proposed transitions are prominent and offer further evidence for

the proposed sequence of reactions. The relative abundances of the

ions resulting from the proposed transitions are given for each adduct

in Table IV.













-CH "1+ R1
OCH 3 3- -CH OH

P CH3 3
c 3 F


-HCO2CH3 CO

R2



+ -OCH3
J R2
m/e 59 E


C/: -CH4


// ,


R

H I



Scheme 4. Mass Spectral Fragmentation Pattern for Diels-Alder
Adducts Between Dimethoxycyclopropene and Butadienes









Table IV Relative Abundances of Mass Spectrum Peaks from
Adducts Between Dimethoxycyclopropene and Butadiene
2,3-Dimethylbutadiene (VI), and Isoprene (VII).

Relative Abundance

Transition Ion V VI

molecular ion B or C 66 63

loss of methyl radical F 15 32

loss of CH3 then CH30H G 27 30

loss of C3H 02 E 100 100

loss of H2 from base peak H 60 20

loss of CH4 from base peak I 7 43

loss of cyclohexadiene J 67 33


Diels-Alder
(V) ,




VII

49

29

25

100

37

41

33


The reactivity of these adducts was partially evaluated in

a preliminary series of experiments. One interesting reaction

would be hydrolysis of the acetal to give 7-norcarenone derivatives

which would be a unique series of cyclopropanones. This was attempted

by refluxing the 2,3-dimethylbutadiene adduct with aqueous dioxane

containing a drop of sulfuric acid. After eight hours under these

conditions, the adduct was recovered unchanged.

Hydrogenation of the butadiene adduct over palladium on carbon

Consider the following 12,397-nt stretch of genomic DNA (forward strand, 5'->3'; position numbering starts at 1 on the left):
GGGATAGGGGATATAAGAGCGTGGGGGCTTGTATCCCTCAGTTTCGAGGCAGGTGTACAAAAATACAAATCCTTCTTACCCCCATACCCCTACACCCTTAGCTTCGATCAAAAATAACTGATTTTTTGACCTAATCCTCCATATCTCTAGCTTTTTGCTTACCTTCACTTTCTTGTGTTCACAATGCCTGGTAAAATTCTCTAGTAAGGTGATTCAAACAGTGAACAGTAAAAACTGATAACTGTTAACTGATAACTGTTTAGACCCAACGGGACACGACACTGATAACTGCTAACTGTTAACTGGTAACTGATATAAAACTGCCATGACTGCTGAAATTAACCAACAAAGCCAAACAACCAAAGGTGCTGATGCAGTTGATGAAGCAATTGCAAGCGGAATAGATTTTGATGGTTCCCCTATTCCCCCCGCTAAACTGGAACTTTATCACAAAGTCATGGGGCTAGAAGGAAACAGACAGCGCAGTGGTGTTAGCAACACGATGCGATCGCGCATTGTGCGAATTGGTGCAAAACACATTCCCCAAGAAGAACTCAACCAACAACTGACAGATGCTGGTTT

led to cleavage of one of the exocyclic bonds of the cyclopropane

ring as well as saturation of the olefin. The major product identified

from this reaction was the methyl ester of cyclohexane carboxylic acid.

Likewise attempted bromination of the double bond with bromine

in carbon tetrachloride ruptured the cyclopropane ring as evidenced

by the loss of the signal at 1.36 in the UIMP and the evolution of










hydrogen bromide gas frcm the reaction mixture. The isoprene adduct

was used for this reaction and none of the products were identified.

When the reaction of dimethoxycyclopropene with l-methoxy-

butadiene (50 percent excess) was attempted in THF, there was no

indication of adduct formation. However, mixing the two liquid

reactants (threefold excess of diene) without solvent resulted

in high conversion to the adduct. Analysis of the product fraction

after distillation (by gas chromatography) showed two components

in the approximate ratio of 30:70. Isolation of the major component

by preparative GC gave a product whose I.1R, IR, and elemental analysis

were completely consistent with the expected adduct. In the NMR,


CH3 O CH3 >

+ OCH3

OCH3 OCH3


the methoxy group at position 2 gave a peak which coincided with the

low-field methoxy of the ketal function. The corresponding methine

proton in position 2 appeared as a poorly resolved multiple at

3.9 to 4.06. All of the other absorptions were shifted downfield

by one to two parts per million from their counterparts in the

adducts obtained from the butadiene hydrocarbons.

The mass spectrum, while not inconsistent with the proposed

structure, was difficult to rationalize. No molecular ion was

evident, but this was not unexpected. The species corresponding

to the molecular ion of the hydrocarbon derivatives should readily

lose a methoxy radical. Further loss of molecular hydrogen to









give the ion M could account for the highest m/e value exceeding

20 percent of the base peak. The base peak appeared at m/e 105

and the second most abundant peak (89 percent of base) was at

m/e 77. Since m/e 77 corresponds to C6H the base peak is likely

OCH3


-OCH -H
3 3


OCH3 ICH 3 CH3
K L 3 1.1


to be the oxonium ion 1, although its formation from M is difficult